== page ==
Remember, Columbus thought that he was sailing to India, and he would have read up on what he should have been finding in India. Among the ancient testimonies would have been that of Ctesias whose account of India was preserved in Pliny’s Natural History (7.2) and more fully in Photius’ Library and described dog-headed men called cynocephali. Pliny: “On many of the mountains again, there is a tribe of men who have the heads of dogs, and clothe themselves with the skins of wild beasts. Instead of speaking, they bark; and, furnished with claws, they live by hunting and catching birds.” Photius’ version adds that they eat only raw meat. It’s probably worth mentioning that the same chapter of Pliny also discusses cannibalism and Cyclopes, though not in connection with India, as well as one-legged men and men with eyes in their shoulders, this time placed in India itself.
Columbus owned an Italian translation of Pliny published in Venice in 1489, and he quoted from Pliny in his writings. But we need not necessarily posit Pliny as the direct origin for the dog-nosed men of the Columbus account. The story continued through the Middle Ages, become ensconced as a staple of travel writing. Marco Polo cited them as well, placing them specifically on islands near India:
Angamanain is a very large Island. The people are without a king and are idolaters, and no better than wild beasts. And I assure you all the men of this Island of Angamanain have heads like dogs, and teeth and eyes likewise; in fact, in the face they are all just like big mastiff dogs! They have a quantity of spices; but they are a most cruel generation, and eat everybody that they can catch, if not of their own race.' They live on flesh and rice and milk, and have fruits different from any of ours. (Travels 3.13, trans. Henry Yule)
A nearly identical account occurs in John Mandeville and Friar Odoric, though without the spices. Now, what was Columbus looking for when he “heard” that dog-headed cannibals had an island nearby? Spices! In fact, the natives “told” him that the cannibal dog men lived where the cinnamon tress grew: “The Admiral showed the Indians some specimens of cinnamon and pepper he had brought from Castile, and they knew it, and said, by signs, that there was plenty in the vicinity, pointing to the S.E.” (Nov. 4, 1492). They then told him that the same direction was the home of cannibal dog people, as quoted above.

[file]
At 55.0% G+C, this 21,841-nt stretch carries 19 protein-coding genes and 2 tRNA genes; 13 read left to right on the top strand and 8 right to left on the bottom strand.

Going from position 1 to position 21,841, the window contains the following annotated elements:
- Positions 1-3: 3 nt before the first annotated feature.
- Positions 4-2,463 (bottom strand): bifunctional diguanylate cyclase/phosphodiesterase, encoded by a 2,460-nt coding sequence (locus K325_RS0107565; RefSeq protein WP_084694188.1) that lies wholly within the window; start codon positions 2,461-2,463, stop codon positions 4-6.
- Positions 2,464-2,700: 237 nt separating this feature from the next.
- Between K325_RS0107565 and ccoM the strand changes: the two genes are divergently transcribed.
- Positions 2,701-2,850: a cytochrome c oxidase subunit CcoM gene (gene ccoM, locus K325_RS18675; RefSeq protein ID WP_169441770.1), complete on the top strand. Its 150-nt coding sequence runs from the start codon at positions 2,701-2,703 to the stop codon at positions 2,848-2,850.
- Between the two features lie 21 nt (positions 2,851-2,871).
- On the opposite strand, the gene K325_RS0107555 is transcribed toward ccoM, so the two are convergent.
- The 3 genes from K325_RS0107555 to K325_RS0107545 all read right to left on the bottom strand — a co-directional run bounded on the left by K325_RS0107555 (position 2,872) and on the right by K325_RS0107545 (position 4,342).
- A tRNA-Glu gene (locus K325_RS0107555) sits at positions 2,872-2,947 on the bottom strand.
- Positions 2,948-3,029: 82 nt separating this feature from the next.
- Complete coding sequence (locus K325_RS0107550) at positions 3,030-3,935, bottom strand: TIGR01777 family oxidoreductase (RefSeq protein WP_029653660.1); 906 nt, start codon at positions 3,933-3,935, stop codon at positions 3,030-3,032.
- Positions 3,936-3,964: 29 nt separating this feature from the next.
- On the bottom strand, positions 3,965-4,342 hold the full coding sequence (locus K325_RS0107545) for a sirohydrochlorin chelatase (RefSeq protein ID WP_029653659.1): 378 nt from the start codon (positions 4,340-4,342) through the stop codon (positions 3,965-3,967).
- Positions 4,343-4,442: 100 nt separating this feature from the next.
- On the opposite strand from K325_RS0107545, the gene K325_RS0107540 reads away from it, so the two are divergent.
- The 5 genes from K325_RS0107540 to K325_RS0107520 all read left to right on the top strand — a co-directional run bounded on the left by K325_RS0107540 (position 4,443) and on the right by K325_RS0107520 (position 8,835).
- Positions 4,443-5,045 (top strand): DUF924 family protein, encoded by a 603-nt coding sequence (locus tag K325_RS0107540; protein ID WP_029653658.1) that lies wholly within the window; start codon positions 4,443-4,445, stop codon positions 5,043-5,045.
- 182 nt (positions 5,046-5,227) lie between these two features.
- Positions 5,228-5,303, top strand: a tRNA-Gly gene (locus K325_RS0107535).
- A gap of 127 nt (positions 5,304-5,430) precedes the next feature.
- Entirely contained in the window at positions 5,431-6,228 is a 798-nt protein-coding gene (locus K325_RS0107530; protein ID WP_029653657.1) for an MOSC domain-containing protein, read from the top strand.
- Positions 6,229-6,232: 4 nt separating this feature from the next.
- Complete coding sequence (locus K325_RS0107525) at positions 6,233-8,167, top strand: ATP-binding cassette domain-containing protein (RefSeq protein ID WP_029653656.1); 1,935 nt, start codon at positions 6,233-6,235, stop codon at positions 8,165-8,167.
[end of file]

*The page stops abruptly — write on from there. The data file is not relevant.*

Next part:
Surely this is no coincidence that the two accounts align point for point, from spices to dog faces to cannibalism. Columbus, remembering the passage from Marco Polo, has applied Polo’s geography of India to the Caribbean and imported with it the dog-faced men. (Different scholars suggest an origin in Ctesias/Pliny or naturally-occurring upturned noses and curly hair for Polo’s description.) Most modern scholars believe Columbus was applying European ideas of some type to half-understood Taino efforts at communication; several scholars have also linked this claim specifically to Polo’s passage, though so far as I know without linking in the coincidence of spices. (Someone must have noticed this, but I am unaware of who might have done so.)
Later, Columbus would return with drawings of dog-headed men to show the native people in the hopes of finding these medieval myths. Other Spanish conquistadors and missionaries claimed to hear tell of the entire bestiary of John Mandeville and Pliny, from the one-footed men (said to be in the Amazon jungle), to men with faces in their stomachs (in Venezuela, allegedly). As for the dog-men, well even Cortes had orders to search them out, though he failed to find them. A memorial to the search stood in the Franciscan monastery at Tepeaca, where the friars carved four of them into their fountain. The Turkish admiral Piri Reis, on the strength of Portuguese accounts and the records of Columbus, drew a dog-headed man in South America on his famous world map.
For nearly a century, the Spanish still tried to apply Pliny’s India to the Indies, until slowly but surely the old Classical stories faded before facts.
I am an author and researcher focusing on pop culture, science, and history. Bylines: New Republic, Esquire, Slate, etc. There's more about me in the About Jason tab.